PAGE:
Food Quality vs. Food Safety

While cleaning out the pantry and cold storage, I also have been guilty of trashing perfectly good food. So many of us unknowingly accept the stamped date as common law not to be questioned. So what does that date actually mean?

The “open” date used by the manufacturer or retailer on food packaging is passively thought of by the consumer as the “expiration date,” or the last date a food can safely be eaten.  This is a very common misconception.  Food safety is not represented by this date, but rather it refers to product quality and freshness.  Dates determined by food companies take into consideration such factors as ingredients, product characteristics and packaging, as well as time and temperatures associated with distribution, retail sale, and storage.

With no current standards in place, a variety of food date phrases are utilized which often are misleading to retailers and consumers.  Most commonly used phrases include:

  • “Best If Used By/Before” indicates when a product will be of best flavor or quality.
  • “Sell-By” indicates to the retailer when the product should no longer be displayed for sale.
  • “Use-By” is the last date recommended for use of the product at peak quality. This is only a safety date when used on infant formula packaging.

It’s important to remember that open dates on food products ONLY reflect food quality and NOT food safety (except for infant formula).  For a list of specific foods and recommended storage time frames, check out the FoodKeeper resource at FoodSafety.gov.

Food Spoilage

Knowing the signs of spoilage will help you determine if a food is no longer fit for consumption.  Although the quality date may have passed, the food is safe until it begins to spoil.  Spoiled food may have a different smell, taste, and/or texture with sometimes visible discoloration.  This occurs when environmental conditions (such as temperature, moisture, and oxygen) are introduced which support the growth of bacteria, molds, or yeasts.  Given enough time, these microorganisms multiply rapidly and affect the safety of the food.  If perishable items are not handled and stored properly, spoilage occurs much more rapidly.  Learn more about proper refrigeration and food safety.

Do Your Part at Home

  • Plan meals in advance and make a specific grocery list. Check the refrigerator, freezer, and pantry to utilize what you already have on hand.
  • Don’t overbuy! Especially be aware not to purchase excess perishable items that are likely to spoil quickly.  These may be foods that require cold storage, fresh bakery items, and fresh produce.
  • Always look for and compare date labels of an item; choose the one with a later date.
  • Store foods promptly and properly for food safety and best quality. Discard potentially hazardous cold food items that have not been properly refrigerated for 2 hours or more.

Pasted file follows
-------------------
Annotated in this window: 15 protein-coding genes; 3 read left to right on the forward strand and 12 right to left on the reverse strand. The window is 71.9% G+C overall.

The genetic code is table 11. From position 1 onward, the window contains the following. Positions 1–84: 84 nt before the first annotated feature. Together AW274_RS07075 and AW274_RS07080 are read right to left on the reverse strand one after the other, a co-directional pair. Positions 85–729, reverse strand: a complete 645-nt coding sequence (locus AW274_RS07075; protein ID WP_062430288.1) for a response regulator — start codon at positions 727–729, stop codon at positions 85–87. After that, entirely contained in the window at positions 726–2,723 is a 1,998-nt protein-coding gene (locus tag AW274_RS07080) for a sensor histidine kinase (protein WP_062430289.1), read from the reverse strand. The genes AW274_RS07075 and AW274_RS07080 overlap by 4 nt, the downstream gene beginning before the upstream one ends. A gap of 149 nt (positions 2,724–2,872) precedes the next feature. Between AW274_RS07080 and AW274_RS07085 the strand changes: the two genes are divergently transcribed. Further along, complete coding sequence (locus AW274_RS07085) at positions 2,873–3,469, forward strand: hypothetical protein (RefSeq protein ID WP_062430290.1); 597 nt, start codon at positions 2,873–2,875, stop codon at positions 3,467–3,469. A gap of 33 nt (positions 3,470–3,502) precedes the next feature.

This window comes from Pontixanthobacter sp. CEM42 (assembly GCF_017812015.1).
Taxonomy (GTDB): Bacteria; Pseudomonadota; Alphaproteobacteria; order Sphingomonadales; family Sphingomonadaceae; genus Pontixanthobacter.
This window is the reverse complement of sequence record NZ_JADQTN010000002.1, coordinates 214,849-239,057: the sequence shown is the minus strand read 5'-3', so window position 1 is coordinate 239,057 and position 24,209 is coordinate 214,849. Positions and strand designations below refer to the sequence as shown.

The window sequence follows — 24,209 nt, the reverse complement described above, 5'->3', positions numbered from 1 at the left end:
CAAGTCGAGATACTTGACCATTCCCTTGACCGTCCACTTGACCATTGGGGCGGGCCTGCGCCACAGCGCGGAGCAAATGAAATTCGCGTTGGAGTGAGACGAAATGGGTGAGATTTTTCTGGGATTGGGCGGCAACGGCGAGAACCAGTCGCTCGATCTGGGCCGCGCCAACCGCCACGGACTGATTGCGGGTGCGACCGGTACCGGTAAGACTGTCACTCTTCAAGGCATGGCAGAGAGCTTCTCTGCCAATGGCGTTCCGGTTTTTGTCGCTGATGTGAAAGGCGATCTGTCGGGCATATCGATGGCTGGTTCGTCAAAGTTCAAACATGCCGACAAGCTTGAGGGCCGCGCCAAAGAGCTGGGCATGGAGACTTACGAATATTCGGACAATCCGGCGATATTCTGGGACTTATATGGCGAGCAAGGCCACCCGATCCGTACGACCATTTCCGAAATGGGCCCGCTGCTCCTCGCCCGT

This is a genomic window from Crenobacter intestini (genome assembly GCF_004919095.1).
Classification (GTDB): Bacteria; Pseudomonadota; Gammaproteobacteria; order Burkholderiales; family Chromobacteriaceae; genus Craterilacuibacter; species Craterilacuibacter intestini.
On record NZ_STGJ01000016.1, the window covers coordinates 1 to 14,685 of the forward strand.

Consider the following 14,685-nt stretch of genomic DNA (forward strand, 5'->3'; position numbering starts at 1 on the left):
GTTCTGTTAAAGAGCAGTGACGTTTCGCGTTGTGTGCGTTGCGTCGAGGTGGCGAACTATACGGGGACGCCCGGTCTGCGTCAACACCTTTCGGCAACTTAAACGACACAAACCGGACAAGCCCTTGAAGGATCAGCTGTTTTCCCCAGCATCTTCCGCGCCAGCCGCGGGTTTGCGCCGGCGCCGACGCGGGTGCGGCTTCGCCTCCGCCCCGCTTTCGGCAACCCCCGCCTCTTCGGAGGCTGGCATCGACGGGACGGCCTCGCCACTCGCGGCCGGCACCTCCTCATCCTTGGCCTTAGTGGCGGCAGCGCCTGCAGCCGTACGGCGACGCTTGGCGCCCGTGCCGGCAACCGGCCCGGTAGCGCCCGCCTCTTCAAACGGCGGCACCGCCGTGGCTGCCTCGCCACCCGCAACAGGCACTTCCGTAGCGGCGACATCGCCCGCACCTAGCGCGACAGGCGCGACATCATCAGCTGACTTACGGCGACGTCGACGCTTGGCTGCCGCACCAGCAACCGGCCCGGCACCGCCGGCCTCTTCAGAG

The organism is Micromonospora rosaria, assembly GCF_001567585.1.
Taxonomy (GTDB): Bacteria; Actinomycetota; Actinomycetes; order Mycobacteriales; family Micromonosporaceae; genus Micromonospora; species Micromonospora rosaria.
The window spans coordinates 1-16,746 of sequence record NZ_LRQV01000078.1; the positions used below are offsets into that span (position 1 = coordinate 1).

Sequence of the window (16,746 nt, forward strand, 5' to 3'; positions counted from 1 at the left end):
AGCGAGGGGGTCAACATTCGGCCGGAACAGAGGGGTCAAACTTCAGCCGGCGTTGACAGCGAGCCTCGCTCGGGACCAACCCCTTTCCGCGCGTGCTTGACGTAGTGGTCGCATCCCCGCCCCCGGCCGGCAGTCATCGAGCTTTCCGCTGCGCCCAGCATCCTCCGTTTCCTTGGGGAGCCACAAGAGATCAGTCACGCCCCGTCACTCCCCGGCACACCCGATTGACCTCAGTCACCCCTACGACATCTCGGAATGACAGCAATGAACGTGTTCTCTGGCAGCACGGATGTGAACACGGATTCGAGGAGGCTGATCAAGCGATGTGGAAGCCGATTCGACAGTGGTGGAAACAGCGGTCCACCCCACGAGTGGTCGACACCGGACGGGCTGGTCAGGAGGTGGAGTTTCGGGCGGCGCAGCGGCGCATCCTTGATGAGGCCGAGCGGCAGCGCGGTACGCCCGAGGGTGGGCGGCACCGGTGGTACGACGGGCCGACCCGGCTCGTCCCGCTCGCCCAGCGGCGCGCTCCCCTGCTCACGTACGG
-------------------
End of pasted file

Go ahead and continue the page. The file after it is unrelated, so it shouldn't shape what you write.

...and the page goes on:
• Keep a thermometer inside the front of your refrigerator and check it regularly to be sure it stays below 40 degrees F.
  • Thaw foods safely! Thawing in the refrigerator is the safest way, but using cold running water or defrosting in the microwave are acceptable ways to speed up the process. Never sit foods out at room temperature to thaw!
  • Recognize the signs of food spoilage and promptly discard foods that smell funny, have off-flavors, obvious mold growth, or sticky or slimy textures (such as fish, poultry, and deli meats).
  • Evaluate each item in your pantry and consider whether or not it’s something you want to continue to store and use or want to remove.
  • High temperatures affect the shelf life of shelf-stable foods so it’s important to store dry goods and pantry items in temperatures at or below 85 degrees F. Use the “First In First Out” (FIFO) method of rotation, using older items before newly purchased ones.  Read more about Shelf Stable Food Safety.
  • Discard cans that are rusty, bulging, or leaking, as they are at a high risk for containing the deadly pathogen that causes Botulism. Never taste suspicious foods!  Take extra caution by disposing of cans and jars into a tightly closed plastic bag before placing in an outside trash receptacle.

Help Families in Need & Keep Unused Wholesome Food Out of Landfills

Mistakenly discarded food products, not only is the U.S. but globally, have created a sad cascade of wasted resources and money with increasingly negative environmental and social implications.  Food banks and local community organizations have plenty of under-served and needy families who can benefit! Remember, it’s safe to donate dry and canned goods, perishables, and other food related items that are beyond the quality date of the product.

Find a food bank near you.

We all can do our part to reduce the amount of wasted food, save money, help the environment, and help our communities!

 

Additional Resources:

https://www.usda.gov/oce/foodwaste/sources.htm

https://www.usda.gov/oce/foodwaste/resources/donations.htm

USDA Food Safety Information, Food Product Dating

USDA Food Labeling Fact Sheets

 

Understanding Whole Grains

Understanding Whole Grains

Photo credit: Marie Arick

Many Americans are more aware of whole grain food consumption as part of a healthy meal plan. In fact, the International Food Information Council’s 2015 survey found that 67% of those surveyed reported reading product labels for whole grains when shopping for packaged foods.